PROPOSED Privacy Working Group Charter

The mission of the Privacy Working Group is to improve privacy on the Web both by advising groups developing standards on how to avoid and mitigate privacy issues with Web technologies and by standardizing mechanisms that improve user privacy on the Web.

Join the Privacy Working Group.

This proposed charter is available on GitHub. Feel free to raise issues.

Charter Status See the group status page and detailed change history.
Start date [dd monthname yyyy] (date of the "Call for Participation", when the charter is approved)
End date [dd monthname yyyy] (Start date + 2 years)
Chairs Christine Runnegar (Invited Expert)
Pete Snyder (Brave)
Nick Doty (Center for Democracy & Technology)
Team Contacts Philippe Le Hegaret (0.05 FTE)
Meeting Schedule Teleconferences: every 2 weeks, as needed, alternating with PrivacyCG meetings.
Face-to-face: we will meet during the W3C's annual Technical Plenary week; additional face-to-face meetings may be scheduled by consent of the participants, usually no more than 3 per year.

Motivation and Background

Privacy is a human right that must be protected and it is essential to the success of the Web platform. So many of the features of the Web and its usage involve information about people and their communications that privacy must be considered consistently across the design of the platform. To affirmatively realize the privacy of people using the Web and address privacy threats that have already arisen, some dedicated privacy features must also be developed.

Horizontal review for privacy was previously conducted by the Privacy Interest Group (PING), which also served as a general discussion point for potential new privacy work and had been chartered to include incubation of new work but typically didn't do so. Because incubation is now more directly handled elsewhere, there is a need for a Working Group to adopt and standardize some new privacy mechanisms for the Web and a significant overlap with the privacy expertise needed for horizontal reviews. This proposed Working Group would replace the Interest Group.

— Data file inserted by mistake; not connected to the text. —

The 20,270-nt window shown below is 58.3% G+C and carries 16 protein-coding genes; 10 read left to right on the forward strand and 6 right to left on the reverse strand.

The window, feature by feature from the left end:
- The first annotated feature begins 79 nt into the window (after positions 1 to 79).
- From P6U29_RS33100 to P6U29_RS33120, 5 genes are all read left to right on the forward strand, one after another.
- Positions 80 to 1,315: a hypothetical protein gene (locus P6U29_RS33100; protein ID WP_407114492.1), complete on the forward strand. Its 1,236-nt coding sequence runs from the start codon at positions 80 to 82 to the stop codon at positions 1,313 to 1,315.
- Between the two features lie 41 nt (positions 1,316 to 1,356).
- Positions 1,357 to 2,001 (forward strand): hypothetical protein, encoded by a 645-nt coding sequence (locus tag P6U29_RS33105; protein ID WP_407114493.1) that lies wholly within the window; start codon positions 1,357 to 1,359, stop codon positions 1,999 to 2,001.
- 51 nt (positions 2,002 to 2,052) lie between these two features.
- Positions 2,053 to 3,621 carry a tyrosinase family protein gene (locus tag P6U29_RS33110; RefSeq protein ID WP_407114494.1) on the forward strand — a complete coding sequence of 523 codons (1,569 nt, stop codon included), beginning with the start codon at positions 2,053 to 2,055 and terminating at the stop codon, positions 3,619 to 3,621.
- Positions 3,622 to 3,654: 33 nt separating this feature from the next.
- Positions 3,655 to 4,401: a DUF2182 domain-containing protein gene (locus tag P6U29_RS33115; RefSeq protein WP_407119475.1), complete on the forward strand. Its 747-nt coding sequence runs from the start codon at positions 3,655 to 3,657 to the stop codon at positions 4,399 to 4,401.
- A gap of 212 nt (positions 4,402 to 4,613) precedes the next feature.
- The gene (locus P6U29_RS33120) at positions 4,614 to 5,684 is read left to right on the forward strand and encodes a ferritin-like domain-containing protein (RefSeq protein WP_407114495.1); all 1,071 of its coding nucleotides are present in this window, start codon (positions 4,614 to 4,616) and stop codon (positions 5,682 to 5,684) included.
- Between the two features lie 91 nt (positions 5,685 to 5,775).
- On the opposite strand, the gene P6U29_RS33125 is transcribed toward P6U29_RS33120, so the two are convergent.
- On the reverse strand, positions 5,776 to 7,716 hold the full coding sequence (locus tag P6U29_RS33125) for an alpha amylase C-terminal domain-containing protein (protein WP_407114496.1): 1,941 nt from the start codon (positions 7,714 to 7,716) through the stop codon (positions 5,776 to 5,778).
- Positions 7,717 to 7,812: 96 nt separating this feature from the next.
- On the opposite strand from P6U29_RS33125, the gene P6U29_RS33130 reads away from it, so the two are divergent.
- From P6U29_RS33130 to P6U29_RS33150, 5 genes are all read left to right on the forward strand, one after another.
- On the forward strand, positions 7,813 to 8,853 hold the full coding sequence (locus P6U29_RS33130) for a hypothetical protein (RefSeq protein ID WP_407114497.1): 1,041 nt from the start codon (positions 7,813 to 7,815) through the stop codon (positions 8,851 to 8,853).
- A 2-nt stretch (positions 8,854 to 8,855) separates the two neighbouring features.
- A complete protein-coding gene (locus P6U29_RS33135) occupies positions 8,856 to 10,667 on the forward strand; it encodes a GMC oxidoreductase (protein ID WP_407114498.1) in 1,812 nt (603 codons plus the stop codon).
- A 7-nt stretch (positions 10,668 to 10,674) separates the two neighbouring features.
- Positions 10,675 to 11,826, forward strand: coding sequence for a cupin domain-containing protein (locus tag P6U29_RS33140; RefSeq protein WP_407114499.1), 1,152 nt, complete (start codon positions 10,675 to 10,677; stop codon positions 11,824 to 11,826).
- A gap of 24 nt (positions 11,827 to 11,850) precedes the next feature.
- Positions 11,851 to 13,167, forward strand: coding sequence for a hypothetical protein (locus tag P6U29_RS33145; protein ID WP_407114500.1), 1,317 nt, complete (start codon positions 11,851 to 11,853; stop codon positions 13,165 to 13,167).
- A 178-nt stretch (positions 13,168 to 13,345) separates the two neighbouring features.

The Privacy Working Group will standardize technical mechanisms that improve privacy on the Web. Privacy is a broad and contested concept, but the Working Group will focus on mechanisms for adoption by user agents, web sites and other actors in order to realize privacy principles for the Web.

The Privacy Working Group will conduct reviews and provide guidance to other groups about ways to improve user privacy through the development of Web standards.

The Privacy Working Group will work on only the normative specifications listed in the deliverables section below. Future revisions to the charter may update the proposed deliverables when there is opportunity for sufficient impact for improving privacy, when privacy-focused deliverables do not fit more specifically within the scope of another Working Group, and when the Working Group has sufficient capacity.

Out of Scope

Incubation is preferred through the Community Group process. The Privacy CG incubates privacy-focused web features for implementation in browsers and similar user agents. Other privacy-focused features may be incubated in WICG or other Community Groups. Features are typically ready to leave incubation for standardization when: there is a basic technical design; there is significant implementer interest and activity; there is willingness from the proponents to cede control to consensus decision-making.

Privacy-focused features that are specific to technical features or vertical areas covered by another Working Group are typically best developed in those Working Groups, alongside related technical features. For example, privacy-focused features specific to online advertising should instead be developed at the Private Advertising Technology Community Group or Working Group.

Policy statements and guidance are out of scope for this Working Group. Community Groups may take on policy-focused outputs and W3C participants may be interested in collaborating on input to policymakers outside of the Working Group.


Updated document status is available on the group publication status page.